Is Brazil a low-cost manufacturing economy?

For those with no experience in spend analysis, it's easy to assume that Brazil's manufacturing economy is an affordable alternative to the Asia-Pacific sector simply because the nation lies in the heart of South America.

However, as any experienced procurement officer would tell you, the situation is much more complex than that. Sourcing from Brazil has its benefits and drawbacks, advantages and risks. In this respect, providing a definitive "yes" or "no" answer to the question "Is Brazil a low-cost manufacturing economy?" is somewhat inappropriate. 

The challenges 

Given insights from Deloitte's 2012 report regarding the Brazilian manufacturing sector, many foreign investors pay close attention to the nation's poor infrastructure, low-skilled labor and a tangle of complicated corporate tax laws that often cause potential partners to refrain from establishing relationships with Brazilian suppliers. 

One of the biggest issues hindering the Brazilian economy is a perceived lack of sustainability. Spend management professionals are often wary of manufacturers that fail to use the resources available to them in an optimal manner. Deloitte Manufacturing Global Leader Tim Hanley noted enterprises are leveraging new mobility strategies and technologies to both satisfy contemporary consumption patterns and significantly reduced waste. The general consensus among Deloitte analysts is that Brazilian industrialists have failed to catch on to the trend. 

How can these issues be fixed? 

Foreign Policy contributors Joshua Kempf and Mark Kennedy conducted a brief analysis of Brazil's current challenges. While infrastructure, health care and education are all issues economists are quick to identify, it's evident that the nation's leaders need to make key reforms to position Brazil as a viable nearshore competitor:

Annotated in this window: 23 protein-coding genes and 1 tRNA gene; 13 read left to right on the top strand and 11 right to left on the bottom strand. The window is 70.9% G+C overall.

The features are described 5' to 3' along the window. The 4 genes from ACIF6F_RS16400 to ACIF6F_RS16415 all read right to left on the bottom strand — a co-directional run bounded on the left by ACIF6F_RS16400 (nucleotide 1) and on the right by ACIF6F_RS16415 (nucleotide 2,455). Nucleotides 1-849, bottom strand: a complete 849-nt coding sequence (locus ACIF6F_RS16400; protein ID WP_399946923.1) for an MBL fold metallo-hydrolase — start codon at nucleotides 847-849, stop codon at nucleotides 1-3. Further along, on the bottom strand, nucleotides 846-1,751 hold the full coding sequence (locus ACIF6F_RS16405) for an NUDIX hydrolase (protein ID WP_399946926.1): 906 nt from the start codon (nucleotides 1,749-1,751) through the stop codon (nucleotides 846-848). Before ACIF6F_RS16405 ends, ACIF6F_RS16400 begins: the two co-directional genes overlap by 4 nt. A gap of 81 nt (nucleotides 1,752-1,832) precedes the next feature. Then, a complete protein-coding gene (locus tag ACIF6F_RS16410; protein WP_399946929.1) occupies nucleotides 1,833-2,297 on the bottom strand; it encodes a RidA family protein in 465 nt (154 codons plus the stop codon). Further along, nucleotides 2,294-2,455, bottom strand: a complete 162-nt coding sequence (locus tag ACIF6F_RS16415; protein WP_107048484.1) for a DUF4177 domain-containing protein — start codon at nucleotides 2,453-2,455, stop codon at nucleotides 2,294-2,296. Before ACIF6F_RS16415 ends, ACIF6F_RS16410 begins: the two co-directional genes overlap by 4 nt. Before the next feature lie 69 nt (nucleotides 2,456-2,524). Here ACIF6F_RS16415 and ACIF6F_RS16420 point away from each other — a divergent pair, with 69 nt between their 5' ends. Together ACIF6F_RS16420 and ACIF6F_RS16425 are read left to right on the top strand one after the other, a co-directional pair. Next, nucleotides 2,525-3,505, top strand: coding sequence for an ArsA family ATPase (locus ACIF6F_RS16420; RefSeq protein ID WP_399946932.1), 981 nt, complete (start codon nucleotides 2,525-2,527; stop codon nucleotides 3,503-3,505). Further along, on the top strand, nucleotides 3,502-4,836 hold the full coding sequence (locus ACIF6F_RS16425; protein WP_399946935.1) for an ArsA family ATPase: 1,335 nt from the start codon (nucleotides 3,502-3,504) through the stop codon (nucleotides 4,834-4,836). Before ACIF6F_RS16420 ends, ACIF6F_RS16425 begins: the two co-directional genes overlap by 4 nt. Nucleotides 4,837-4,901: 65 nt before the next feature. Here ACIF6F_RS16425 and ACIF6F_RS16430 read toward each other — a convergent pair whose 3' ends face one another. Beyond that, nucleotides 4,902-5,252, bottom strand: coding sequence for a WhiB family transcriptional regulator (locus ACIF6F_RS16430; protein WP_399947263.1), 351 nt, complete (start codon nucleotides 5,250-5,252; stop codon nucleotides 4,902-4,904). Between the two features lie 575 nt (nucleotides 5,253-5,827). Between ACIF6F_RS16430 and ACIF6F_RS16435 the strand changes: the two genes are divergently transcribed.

• Taxes: The two analysts noted that each of Brazil's states enforces its own taxes on goods from its counterparts. When crossing state borders, companies distributing goods are subject to customs checks to ensure those taxes have been paid. This causes unnecessary management complications. 
  • Labor: Payroll taxes are incredibly high, amounting to about 35 percent of a person's income, which in turn makes it quite expensive to hire skilled labor. In addition, one law requires Brazilian companies to pay fired employees a retirement fund, motivating workers to intentionally lose their positions. 

Finally, import fees need to be drastically reduced. Kennedy and Kempf acknowledged that a vending machine that costs $8,000 in the U.S. costs $20,000 in Brazil after taxes and port levees. This makes goods more expensive for consumers, causing them to refrain from participating in the economy. 

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